GPs will work with community services to identify moderate frailty and enable earlier detection of conditions such as dementia, according to NHS England’s new long-term plan.
NHS England said that, based on their individual needs and choices, people identified as having the greatest risks and needs will be offered targeted support for both their physical and mental health needs, which will include musculoskeletal conditions, cardiovascular disease, dementia and frailty.
As previously reported, the plan will see GP practices mandated to join networks of 30-50,000 patients, which will be aligned with community multidisciplinary teams.
The document said: ‘Extending independence as we age requires a targeted and personalised approach, enabled by digital health records and shared health management tools.
‘Primary care networks will from 2020/21 assess their local population by risk of unwarranted health outcomes and, working with local community services, make support available to people where it is most needed.’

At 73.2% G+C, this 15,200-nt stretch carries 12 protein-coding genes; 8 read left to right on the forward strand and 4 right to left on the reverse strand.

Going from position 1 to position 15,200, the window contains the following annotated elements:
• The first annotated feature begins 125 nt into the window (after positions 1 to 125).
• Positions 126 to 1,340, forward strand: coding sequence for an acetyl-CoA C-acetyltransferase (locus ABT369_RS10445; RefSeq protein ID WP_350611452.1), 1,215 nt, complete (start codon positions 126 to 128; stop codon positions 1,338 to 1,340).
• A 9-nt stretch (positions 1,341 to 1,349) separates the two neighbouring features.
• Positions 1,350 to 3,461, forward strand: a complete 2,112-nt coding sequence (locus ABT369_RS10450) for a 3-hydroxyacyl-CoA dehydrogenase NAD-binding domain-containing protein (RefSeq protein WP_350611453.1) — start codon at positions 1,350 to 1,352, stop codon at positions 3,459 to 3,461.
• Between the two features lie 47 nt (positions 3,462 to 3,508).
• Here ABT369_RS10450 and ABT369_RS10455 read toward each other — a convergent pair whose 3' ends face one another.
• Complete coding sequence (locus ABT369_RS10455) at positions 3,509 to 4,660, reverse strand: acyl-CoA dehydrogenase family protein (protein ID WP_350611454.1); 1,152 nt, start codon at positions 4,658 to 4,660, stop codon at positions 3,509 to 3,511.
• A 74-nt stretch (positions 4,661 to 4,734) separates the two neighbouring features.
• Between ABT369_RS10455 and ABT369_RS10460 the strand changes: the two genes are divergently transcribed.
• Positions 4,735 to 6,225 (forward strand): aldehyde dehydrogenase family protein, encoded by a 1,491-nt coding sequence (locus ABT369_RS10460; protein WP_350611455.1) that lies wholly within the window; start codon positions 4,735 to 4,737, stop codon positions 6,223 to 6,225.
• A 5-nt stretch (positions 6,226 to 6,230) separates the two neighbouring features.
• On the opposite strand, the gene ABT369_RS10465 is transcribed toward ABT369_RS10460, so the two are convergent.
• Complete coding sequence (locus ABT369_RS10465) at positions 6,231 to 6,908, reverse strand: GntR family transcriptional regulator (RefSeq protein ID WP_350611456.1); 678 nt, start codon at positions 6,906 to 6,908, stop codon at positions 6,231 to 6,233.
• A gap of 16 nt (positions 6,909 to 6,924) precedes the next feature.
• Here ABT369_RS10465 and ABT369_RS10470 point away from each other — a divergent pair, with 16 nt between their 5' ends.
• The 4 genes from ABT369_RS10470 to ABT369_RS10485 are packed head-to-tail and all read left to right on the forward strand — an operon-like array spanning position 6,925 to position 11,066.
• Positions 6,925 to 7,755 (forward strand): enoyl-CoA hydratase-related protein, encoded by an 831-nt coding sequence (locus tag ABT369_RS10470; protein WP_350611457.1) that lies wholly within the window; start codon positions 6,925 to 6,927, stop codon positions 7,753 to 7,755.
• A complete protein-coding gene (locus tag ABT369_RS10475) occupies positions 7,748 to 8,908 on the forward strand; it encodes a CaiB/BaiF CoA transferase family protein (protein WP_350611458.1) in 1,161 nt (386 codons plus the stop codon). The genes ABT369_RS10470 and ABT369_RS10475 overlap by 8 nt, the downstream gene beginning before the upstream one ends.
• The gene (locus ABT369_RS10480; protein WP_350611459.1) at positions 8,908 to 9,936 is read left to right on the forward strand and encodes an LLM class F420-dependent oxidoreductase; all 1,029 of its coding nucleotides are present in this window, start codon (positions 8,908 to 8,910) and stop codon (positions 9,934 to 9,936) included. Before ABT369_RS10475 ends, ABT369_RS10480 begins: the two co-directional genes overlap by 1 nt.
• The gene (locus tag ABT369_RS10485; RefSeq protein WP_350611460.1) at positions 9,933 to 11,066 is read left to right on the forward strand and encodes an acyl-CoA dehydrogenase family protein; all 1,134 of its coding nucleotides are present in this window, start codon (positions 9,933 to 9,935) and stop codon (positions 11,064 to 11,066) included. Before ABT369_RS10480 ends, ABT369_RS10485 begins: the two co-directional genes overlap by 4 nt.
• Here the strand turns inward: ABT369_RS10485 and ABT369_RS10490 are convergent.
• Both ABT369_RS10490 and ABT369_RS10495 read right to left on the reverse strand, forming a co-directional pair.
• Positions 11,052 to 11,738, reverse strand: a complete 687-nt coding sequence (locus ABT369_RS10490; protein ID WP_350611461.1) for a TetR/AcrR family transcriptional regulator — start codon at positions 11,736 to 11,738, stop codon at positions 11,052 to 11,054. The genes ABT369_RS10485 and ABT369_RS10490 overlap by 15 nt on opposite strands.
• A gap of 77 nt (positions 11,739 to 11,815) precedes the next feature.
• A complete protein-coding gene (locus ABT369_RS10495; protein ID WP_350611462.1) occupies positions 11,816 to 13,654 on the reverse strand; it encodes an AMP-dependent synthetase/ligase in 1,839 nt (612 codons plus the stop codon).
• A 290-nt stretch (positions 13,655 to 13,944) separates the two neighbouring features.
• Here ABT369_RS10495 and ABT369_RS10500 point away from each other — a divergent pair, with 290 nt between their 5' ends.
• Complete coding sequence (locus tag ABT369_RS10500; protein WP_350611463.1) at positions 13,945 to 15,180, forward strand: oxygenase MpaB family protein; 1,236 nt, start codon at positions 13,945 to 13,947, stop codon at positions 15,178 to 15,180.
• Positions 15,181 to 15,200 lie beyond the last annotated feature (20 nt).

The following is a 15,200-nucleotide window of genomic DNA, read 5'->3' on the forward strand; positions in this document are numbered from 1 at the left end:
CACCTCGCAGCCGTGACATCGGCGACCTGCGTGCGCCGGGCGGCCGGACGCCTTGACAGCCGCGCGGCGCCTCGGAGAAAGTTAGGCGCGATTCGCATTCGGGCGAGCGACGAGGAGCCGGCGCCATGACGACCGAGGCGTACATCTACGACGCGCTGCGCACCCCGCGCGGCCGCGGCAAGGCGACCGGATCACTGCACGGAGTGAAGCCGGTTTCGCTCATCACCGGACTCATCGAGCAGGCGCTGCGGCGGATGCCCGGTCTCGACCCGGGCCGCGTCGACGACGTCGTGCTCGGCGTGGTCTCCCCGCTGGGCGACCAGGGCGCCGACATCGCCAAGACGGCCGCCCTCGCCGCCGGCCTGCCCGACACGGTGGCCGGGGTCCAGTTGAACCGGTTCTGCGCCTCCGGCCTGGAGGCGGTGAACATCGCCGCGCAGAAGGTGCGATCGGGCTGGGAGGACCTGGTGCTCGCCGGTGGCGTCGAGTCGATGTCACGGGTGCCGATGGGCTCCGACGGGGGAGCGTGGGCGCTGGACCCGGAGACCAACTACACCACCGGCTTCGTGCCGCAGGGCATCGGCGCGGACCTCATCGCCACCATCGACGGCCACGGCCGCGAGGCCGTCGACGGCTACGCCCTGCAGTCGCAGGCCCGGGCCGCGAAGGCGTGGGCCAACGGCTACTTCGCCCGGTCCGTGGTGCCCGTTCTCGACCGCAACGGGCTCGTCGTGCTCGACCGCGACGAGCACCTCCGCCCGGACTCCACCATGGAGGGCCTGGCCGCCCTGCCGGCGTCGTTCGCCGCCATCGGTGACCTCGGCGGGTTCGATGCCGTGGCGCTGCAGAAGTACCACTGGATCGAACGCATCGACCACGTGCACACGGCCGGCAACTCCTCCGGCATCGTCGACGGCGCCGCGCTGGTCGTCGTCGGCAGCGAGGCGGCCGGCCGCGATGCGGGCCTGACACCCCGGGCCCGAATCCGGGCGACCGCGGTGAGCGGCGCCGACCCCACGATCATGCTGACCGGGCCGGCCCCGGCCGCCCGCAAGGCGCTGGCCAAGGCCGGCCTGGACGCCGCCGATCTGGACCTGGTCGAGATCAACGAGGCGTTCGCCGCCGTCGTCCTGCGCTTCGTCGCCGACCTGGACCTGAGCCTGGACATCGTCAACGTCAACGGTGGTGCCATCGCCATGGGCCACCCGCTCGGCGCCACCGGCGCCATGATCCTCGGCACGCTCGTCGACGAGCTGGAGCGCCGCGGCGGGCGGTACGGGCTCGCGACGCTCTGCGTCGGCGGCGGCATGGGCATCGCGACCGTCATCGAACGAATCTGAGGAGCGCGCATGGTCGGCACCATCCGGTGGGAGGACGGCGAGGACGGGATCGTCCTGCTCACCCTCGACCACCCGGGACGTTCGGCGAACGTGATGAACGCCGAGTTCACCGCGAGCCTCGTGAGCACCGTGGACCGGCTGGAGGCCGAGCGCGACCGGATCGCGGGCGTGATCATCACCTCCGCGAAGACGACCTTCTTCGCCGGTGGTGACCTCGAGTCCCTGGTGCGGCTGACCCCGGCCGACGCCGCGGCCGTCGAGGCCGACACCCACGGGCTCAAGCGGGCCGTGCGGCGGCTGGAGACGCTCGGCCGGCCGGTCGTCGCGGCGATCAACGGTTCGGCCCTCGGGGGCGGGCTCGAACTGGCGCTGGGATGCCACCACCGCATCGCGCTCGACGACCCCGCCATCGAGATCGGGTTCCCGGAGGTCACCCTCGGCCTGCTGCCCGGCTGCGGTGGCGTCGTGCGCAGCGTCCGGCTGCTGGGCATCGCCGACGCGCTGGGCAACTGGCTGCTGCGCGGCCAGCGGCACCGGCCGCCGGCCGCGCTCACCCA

The plan noted that GPs are already using the Electronic Frailty Index to routinely identify people living with severe frailty and said that the connecting of home-based and wearable monitoring equipment will increasingly enable the NHS to predict and prevent events that would otherwise have led to a hospital admission.
These include a location tracker for people with dementia, and home testing equipment for patients taking blood-thinning drugs.
The plan also outlined how new acute frailty services will help cut avoidable emergency hospital admissions.
The document said: ‘Hospitals will also reduce avoidable admissions through the establishment of acute frailty services, so that such patients can be assessed, treated and supported by skilled multidisciplinary teams delivering comprehensive geriatric assessments in A&E and acute receiving units.’
NHS England said that the model should be embedded in every hospital during 2019/20.
GPs have been urged to assess frailty when creating care plans for older patients, with new guidelines issued in May last year warning that patients with type 2 diabetes, need to have frailty assessed as a priority when having individual care plans created for them.